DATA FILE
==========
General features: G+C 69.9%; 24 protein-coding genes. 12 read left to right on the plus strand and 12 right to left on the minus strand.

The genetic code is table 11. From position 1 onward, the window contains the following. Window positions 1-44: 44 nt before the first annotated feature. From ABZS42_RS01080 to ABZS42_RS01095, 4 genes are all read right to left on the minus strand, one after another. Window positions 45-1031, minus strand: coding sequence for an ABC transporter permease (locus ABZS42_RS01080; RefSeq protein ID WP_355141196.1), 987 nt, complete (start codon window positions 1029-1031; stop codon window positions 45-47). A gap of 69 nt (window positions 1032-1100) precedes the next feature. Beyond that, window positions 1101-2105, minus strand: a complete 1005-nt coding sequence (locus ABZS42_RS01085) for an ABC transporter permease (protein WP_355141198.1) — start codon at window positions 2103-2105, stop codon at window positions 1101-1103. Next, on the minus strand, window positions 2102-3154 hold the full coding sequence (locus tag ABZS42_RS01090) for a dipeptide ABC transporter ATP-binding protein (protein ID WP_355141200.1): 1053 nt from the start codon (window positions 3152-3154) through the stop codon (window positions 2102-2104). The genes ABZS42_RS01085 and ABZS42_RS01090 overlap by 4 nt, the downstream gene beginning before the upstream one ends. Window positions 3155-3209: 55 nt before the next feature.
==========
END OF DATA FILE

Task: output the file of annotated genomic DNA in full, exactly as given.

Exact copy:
General features: G+C 69.9%; 24 protein-coding genes. 12 read left to right on the plus strand and 12 right to left on the minus strand.

The genetic code is table 11. From position 1 onward, the window contains the following. Window positions 1-44: 44 nt before the first annotated feature. From ABZS42_RS01080 to ABZS42_RS01095, 4 genes are all read right to left on the minus strand, one after another. Window positions 45-1031, minus strand: coding sequence for an ABC transporter permease (locus ABZS42_RS01080; RefSeq protein ID WP_355141196.1), 987 nt, complete (start codon window positions 1029-1031; stop codon window positions 45-47). A gap of 69 nt (window positions 1032-1100) precedes the next feature. Beyond that, window positions 1101-2105, minus strand: a complete 1005-nt coding sequence (locus ABZS42_RS01085) for an ABC transporter permease (protein WP_355141198.1) — start codon at window positions 2103-2105, stop codon at window positions 1101-1103. Next, on the minus strand, window positions 2102-3154 hold the full coding sequence (locus tag ABZS42_RS01090) for a dipeptide ABC transporter ATP-binding protein (protein ID WP_355141200.1): 1053 nt from the start codon (window positions 3152-3154) through the stop codon (window positions 2102-2104). The genes ABZS42_RS01085 and ABZS42_RS01090 overlap by 4 nt, the downstream gene beginning before the upstream one ends. Window positions 3155-3209: 55 nt before the next feature.